On that note, let us return to Greece, where about 90 percent of the EU's illegal immigrants enter - the other countries at the forefront of the migration wave are Bulgaria, Italy, Malta and Spain.
Europe can no longer portray itself as the birthplace of humanitarian values if it does not properly address the issue of migration.
A recent report by the Medecins Sans Frontieres (MSF) charity on the conditions under which asylum seekers and those migrants deemed "illegal" are detained, was shocking. A researcher interviewed by the Guardian described the situation as a "living hell". The charity also criticised the Greek government's decision to detain migrants indefinitely. According to MSF, authorities "threatened migrants with indefinite detention until they consented to voluntary return or they cooperated in their own forced return".
On the positive front, Greece has a new, autonomous asylum service. In the past, the police had sole responsibility for asylum applications processing. At the end of January, the new service had received 5,577 applications from migrants coming from 77 countries. Asylum approval rates for applicants from Syria and Somalia were 99.1 and 100 percent, respectively. But as its head said in an interview, Greece's European partners are characterised by "hypocrisy" when it comes to the wellbeing of asylum seekers.
But it is not only a question of what is happening at the level of individual states. The EU's border patrol agency Frontex, is morphing into an all-powerful entity with a budget of almost 90 million euros ($124m) and questionable oversight. Hopefully, when the European Parliament’s latest vote is adopted by the EU member countries, things will improve.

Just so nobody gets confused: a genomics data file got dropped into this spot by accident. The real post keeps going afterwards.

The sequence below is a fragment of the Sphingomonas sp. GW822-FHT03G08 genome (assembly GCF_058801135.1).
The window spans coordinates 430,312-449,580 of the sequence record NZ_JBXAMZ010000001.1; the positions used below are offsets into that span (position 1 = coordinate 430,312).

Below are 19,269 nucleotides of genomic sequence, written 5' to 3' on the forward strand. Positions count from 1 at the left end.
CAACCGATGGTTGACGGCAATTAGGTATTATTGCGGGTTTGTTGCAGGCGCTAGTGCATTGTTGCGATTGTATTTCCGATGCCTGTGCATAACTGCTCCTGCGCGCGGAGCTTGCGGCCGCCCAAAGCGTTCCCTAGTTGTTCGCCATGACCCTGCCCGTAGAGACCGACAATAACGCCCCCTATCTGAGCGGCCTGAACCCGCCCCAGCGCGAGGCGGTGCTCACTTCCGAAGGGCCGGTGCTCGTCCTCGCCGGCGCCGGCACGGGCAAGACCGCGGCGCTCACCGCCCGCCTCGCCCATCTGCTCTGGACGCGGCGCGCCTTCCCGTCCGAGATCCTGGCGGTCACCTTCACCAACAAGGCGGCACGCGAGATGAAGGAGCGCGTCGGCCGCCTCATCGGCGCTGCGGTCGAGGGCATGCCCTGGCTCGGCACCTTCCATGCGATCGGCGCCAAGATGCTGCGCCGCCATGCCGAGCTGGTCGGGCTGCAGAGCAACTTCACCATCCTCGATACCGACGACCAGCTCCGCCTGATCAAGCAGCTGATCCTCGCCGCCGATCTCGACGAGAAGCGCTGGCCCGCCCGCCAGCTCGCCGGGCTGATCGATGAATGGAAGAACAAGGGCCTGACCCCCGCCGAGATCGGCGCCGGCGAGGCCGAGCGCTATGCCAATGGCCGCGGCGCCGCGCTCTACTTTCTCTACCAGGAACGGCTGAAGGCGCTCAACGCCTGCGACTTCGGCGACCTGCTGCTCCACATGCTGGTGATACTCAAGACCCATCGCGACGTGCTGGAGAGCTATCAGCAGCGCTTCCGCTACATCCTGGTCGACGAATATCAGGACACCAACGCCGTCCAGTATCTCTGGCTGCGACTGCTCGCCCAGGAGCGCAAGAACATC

On the other hand, to suggest that all migrants wishing to come to Europe are angels, would be naive. From Frontex official documents, we catch glimpses of narcotics smuggling and ruthless traffickers. For example: "The Western Balkan route also connects the heroin trade from mainly Afghanistan to Europe. Migrants recently interviewed in Greece stated that facilitators forced them to carry drugs with themselves while crossing the border illegally to Turkey from where the further distribution of the drugs is arranged by organised crime networks."
It is interesting how often Turkey is mentioned. Last December, Turkey signed a migrant re-admission deal with the EU, which was then endorsed in February.
Apparently, there will be more developments, as Romania and Bulgaria are admitted into the Schengen free movement area, transforming the Black Sea into a new transit corridor. This is extremely interesting given developments in Ukraine.
Growing private sector involvement is another notable development, suggesting relinquishing democratic control over key institutions. It was recently announced that private security firms would bid for the management of Greek asylum and migrant detention centres. This "big business" aspect of privatised migration oversight and its dangers has been investigated by Apostolis Fotiadis and Claudia Ciobanu.
And there is of course the danger of outright militarisation. Niels Frenzen, an authority on migration, last March highlighted a study by the European Parliament's Directorate-General for External Policies, noting the "serious shortcomings of the security-driven approach that has been taken by the EU".
Europe can no longer portray itself as the birthplace of humanitarian values if it does not properly address the issue of migration. If Europe is paying the price for others' wars, it should not make the victims pay. The upcoming European Parliamentary elections just might be an opportunity for serious debate - or more of the same populism.
Menelaos Tzafalias is a freelance journalist and producer based in Athens, Greece. He has worked as an associate producer on the documentary "Palikari: Louis Tikas and the Ludlow Massacre", a story about migrants and labour relations in early 20th century America.
Source: Al Jazeera